What?!  A C-section??  Now we’re really getting into shaming territory.  How dare I choose to safely evacuate my baby from my uterus?!  His head was only swelling a little.  His heart rate was only decelerating a skosh.  My water had only been broken since early that morning and I was only closing out my second day of labor.  I should have just dug in, kept my eyes on the prize, and pushed that baby out even if it killed him!  Right?  NO.  He wasn’t coming out, so I put aside MY desire for a vaginal delivery in the interest of his health and well being.  Because THAT’S WHAT GOOD PARENTS DO.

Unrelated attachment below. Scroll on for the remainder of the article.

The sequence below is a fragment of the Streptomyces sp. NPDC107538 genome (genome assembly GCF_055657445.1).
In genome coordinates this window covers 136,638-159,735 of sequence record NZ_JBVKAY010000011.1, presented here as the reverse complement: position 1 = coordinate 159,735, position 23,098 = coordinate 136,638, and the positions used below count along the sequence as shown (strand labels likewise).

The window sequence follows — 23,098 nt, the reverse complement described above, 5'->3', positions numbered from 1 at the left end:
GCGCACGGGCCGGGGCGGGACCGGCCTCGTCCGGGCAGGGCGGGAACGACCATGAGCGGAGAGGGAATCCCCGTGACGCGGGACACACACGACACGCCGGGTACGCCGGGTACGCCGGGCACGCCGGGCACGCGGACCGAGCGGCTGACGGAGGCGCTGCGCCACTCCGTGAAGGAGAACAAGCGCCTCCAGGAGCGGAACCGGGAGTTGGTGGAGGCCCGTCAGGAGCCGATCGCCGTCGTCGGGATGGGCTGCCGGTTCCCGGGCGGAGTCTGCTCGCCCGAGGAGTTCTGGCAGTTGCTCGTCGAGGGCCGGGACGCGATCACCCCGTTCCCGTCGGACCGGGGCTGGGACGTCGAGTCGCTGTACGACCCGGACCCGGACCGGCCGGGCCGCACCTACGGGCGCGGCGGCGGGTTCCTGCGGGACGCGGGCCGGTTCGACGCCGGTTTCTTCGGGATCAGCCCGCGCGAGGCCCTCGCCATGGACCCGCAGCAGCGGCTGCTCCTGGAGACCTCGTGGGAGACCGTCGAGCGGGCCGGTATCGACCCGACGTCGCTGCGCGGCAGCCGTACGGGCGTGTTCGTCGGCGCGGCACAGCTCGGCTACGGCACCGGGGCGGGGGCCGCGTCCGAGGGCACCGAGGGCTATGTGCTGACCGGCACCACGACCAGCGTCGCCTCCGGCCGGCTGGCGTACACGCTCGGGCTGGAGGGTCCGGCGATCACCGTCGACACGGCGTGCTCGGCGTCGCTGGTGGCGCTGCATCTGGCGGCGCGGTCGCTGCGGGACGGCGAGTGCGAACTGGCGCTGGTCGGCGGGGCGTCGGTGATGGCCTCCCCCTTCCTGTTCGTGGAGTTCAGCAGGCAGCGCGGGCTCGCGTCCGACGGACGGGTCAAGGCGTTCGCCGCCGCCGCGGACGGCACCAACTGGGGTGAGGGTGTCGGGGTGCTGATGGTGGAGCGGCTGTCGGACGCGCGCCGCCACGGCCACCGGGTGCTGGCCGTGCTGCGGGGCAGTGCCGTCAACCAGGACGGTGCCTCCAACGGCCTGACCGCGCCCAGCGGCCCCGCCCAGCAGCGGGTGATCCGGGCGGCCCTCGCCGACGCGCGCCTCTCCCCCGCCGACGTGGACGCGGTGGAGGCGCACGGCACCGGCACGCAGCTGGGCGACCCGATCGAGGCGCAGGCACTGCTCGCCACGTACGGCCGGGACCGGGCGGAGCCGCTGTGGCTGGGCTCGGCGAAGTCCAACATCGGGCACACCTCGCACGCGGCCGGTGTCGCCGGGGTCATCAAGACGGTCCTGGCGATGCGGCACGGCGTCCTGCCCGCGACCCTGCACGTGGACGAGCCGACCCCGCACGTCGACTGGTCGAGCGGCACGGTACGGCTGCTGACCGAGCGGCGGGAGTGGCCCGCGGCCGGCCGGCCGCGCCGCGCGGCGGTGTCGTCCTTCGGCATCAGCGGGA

One aspect of mother shaming I’ve never had to deal with is formula shaming.  I nursed both my kids for 16 and 19 months and never used any formula.  But this past weekend I have been bombarded with instances of women being shamed for their decision to feed their baby formula, and I find myself getting really defensive and riled up in support of formula feeding.  In one instance, a woman on a Facebook group for mothers asked how to best transition her baby to formula after exclusively pumping and bottle feeding her baby for six months.  The answers she got ranged from practical and helpful to extremely insulting.  She was told that her baby would not be okay with formula, that breast milk is so much healthier, and that she should continue to pump and pump and pump.  Then it was suggested that she feed her six month old raw, unpasteurized goat milk.  She was told to do research, formula contains chemicals and GMOs that cause cancer, and that her doctors might not support real nutrition.  The original poster even came back to reenforce the fact that she had made her decision and was really looking for helpful comments on how to make the transition easier.  Again, someone suggested raw goat milk and DO THE RESEARCH and FACTS THAT ARE PROVEN BECAUSE REASONS and GMOs CAUSE CANCER.  And I was told I was being nasty for countering this person’s every comment.  I just wanted to say “honey, I spent two years on The Bump and the past three years on a private message board where there isn’t any politeness police, so you have no idea the nastiness I am capable of spewing.”  BUT I DIDN’T.  So here this young mother was, asking for advice after having sacked up and made a very difficult decision, after putting her own comfort aside for SIX MONTHS to provide breast milk for her baby, and she’s getting grief for it.  Being told she’s not doing enough and that if she really loved her baby, she would continue to pump {not in so many words, but it’s not always what you say but how you say it}.  It was absolutely infuriating to read, and I just couldn’t keep quiet.